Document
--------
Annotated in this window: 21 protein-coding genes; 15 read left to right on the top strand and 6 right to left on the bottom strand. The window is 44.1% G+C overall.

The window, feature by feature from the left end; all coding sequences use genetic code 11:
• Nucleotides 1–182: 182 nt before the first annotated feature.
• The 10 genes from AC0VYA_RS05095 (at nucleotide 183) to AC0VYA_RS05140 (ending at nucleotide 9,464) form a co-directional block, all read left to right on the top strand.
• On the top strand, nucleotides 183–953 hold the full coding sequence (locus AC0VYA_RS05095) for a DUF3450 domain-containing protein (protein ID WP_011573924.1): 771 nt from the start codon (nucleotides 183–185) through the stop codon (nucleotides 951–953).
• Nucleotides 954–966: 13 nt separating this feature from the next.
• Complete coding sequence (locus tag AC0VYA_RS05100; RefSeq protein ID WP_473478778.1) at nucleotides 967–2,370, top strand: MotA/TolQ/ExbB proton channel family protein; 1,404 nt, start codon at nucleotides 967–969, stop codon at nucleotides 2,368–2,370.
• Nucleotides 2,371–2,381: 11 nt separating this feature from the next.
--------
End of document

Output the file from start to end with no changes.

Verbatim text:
Annotated in this window: 21 protein-coding genes; 15 read left to right on the top strand and 6 right to left on the bottom strand. The window is 44.1% G+C overall.

The window, feature by feature from the left end; all coding sequences use genetic code 11:
• Nucleotides 1–182: 182 nt before the first annotated feature.
• The 10 genes from AC0VYA_RS05095 (at nucleotide 183) to AC0VYA_RS05140 (ending at nucleotide 9,464) form a co-directional block, all read left to right on the top strand.
• On the top strand, nucleotides 183–953 hold the full coding sequence (locus AC0VYA_RS05095) for a DUF3450 domain-containing protein (protein ID WP_011573924.1): 771 nt from the start codon (nucleotides 183–185) through the stop codon (nucleotides 951–953).
• Nucleotides 954–966: 13 nt separating this feature from the next.
• Complete coding sequence (locus tag AC0VYA_RS05100; RefSeq protein ID WP_473478778.1) at nucleotides 967–2,370, top strand: MotA/TolQ/ExbB proton channel family protein; 1,404 nt, start codon at nucleotides 967–969, stop codon at nucleotides 2,368–2,370.
• Nucleotides 2,371–2,381: 11 nt separating this feature from the next.